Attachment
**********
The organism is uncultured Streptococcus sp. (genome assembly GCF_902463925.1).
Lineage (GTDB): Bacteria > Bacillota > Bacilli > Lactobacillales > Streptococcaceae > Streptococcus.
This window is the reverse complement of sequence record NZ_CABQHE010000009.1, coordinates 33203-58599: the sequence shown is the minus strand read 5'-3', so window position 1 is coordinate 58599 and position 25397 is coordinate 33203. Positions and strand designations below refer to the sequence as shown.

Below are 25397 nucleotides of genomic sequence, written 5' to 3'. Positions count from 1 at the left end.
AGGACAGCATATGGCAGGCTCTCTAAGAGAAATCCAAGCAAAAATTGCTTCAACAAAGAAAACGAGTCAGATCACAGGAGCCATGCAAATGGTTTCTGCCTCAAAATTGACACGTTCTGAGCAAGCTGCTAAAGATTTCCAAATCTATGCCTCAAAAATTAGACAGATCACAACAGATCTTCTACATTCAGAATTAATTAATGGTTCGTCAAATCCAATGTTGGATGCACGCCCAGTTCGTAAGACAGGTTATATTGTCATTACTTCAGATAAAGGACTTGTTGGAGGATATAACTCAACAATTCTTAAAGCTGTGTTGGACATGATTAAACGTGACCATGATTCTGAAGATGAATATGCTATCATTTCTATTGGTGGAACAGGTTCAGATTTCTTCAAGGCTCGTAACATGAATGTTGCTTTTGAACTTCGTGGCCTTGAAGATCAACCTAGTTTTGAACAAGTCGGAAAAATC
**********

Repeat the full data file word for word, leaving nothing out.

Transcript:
The organism is uncultured Streptococcus sp. (genome assembly GCF_902463925.1).
Lineage (GTDB): Bacteria > Bacillota > Bacilli > Lactobacillales > Streptococcaceae > Streptococcus.
This window is the reverse complement of sequence record NZ_CABQHE010000009.1, coordinates 33203-58599: the sequence shown is the minus strand read 5'-3', so window position 1 is coordinate 58599 and position 25397 is coordinate 33203. Positions and strand designations below refer to the sequence as shown.

Below are 25397 nucleotides of genomic sequence, written 5' to 3'. Positions count from 1 at the left end.
AGGACAGCATATGGCAGGCTCTCTAAGAGAAATCCAAGCAAAAATTGCTTCAACAAAGAAAACGAGTCAGATCACAGGAGCCATGCAAATGGTTTCTGCCTCAAAATTGACACGTTCTGAGCAAGCTGCTAAAGATTTCCAAATCTATGCCTCAAAAATTAGACAGATCACAACAGATCTTCTACATTCAGAATTAATTAATGGTTCGTCAAATCCAATGTTGGATGCACGCCCAGTTCGTAAGACAGGTTATATTGTCATTACTTCAGATAAAGGACTTGTTGGAGGATATAACTCAACAATTCTTAAAGCTGTGTTGGACATGATTAAACGTGACCATGATTCTGAAGATGAATATGCTATCATTTCTATTGGTGGAACAGGTTCAGATTTCTTCAAGGCTCGTAACATGAATGTTGCTTTTGAACTTCGTGGCCTTGAAGATCAACCTAGTTTTGAACAAGTCGGAAAAATC